A bill introduced in the Ohio House of Representatives earlier this year sounded like a common-sense change to the law for those sponsoring it and for many parents’ organizations. It sought to add a presumption in child custody cases that 50-50 shared custody is in a child’s best interests.
Some counties in the state already have that presumption. However, the state law presumes that it’s better for one parent to have primary custody when spouses or partners break up.
The original language in the bill stated that if parents couldn’t agree on a custody arrangement and the decision was left to a judge, a parent seeking something other than “equal decision-making rights and responsibility or equal parenting time” to “bear the burden of proof” of why it would be “detrimental to the children.”
Concerns about domestic abusers and more
Almost from the start, groups including legal coalitions and advocates for domestic violence victims argued that the change in presumption would require those with a violent or otherwise abusive co-parent to prove that abuse to prevent them from having shared custody of their child.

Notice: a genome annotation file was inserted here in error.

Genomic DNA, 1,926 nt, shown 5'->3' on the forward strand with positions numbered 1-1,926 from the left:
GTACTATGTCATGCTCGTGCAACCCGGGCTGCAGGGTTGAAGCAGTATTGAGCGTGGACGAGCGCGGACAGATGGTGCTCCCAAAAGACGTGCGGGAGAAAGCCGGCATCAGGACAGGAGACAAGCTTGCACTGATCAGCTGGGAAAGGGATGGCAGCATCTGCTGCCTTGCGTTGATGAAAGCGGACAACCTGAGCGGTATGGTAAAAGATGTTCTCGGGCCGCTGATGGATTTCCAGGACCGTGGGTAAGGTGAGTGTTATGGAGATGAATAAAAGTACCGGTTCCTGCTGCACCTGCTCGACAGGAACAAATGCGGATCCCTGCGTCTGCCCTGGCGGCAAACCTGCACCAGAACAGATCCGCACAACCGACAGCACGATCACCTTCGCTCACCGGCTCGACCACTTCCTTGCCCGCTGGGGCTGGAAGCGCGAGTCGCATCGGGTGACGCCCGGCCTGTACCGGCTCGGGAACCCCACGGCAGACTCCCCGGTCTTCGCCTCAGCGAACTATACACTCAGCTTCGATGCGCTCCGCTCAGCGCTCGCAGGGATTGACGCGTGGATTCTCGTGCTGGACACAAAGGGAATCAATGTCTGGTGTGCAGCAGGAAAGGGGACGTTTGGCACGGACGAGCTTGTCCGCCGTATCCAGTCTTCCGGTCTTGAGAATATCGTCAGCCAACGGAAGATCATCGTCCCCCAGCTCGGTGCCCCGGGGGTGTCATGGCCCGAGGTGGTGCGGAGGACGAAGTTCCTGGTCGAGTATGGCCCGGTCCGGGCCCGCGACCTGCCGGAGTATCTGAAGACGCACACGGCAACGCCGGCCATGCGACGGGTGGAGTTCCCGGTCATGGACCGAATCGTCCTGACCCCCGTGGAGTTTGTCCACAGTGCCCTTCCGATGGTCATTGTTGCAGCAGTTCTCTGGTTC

One former Ohio Supreme Court justice referred to the bill as “a hot mess.” A representative for the Ohio Bar Association said it “sounds well-intentioned but could have destructive consequences.” She said it would allow parents with drug abuse, mental health and other issues to care for children alone. Further, she argued, “It may force a victim of domestic violence to co-parent with their abuser.”
Changes presented last month
Lawmakers have listened to these dissenting voices and changed some of the language in the bill significantly last month. Among the changes is that the presumption of “equal parenting time and rights” has been amended to say “substantially equal in time and decision-making rights.” There are other changes to help protect both children and parents. The bill still has a long way to go before becoming law – if it does.
While it’s typically best if parents can agree to a shared parenting arrangement that works for their child and them, it’s crucial to know what the law says since that’s what a judge is tasked with following if they decide the arrangement. Further, it’s critical to make a strong case to the court if you believe what your co-parent wants isn’t best (or in fact could be harmful) for your child and you. Having experienced legal guidance throughout the process can help you protect your rights and do what’s best for your child.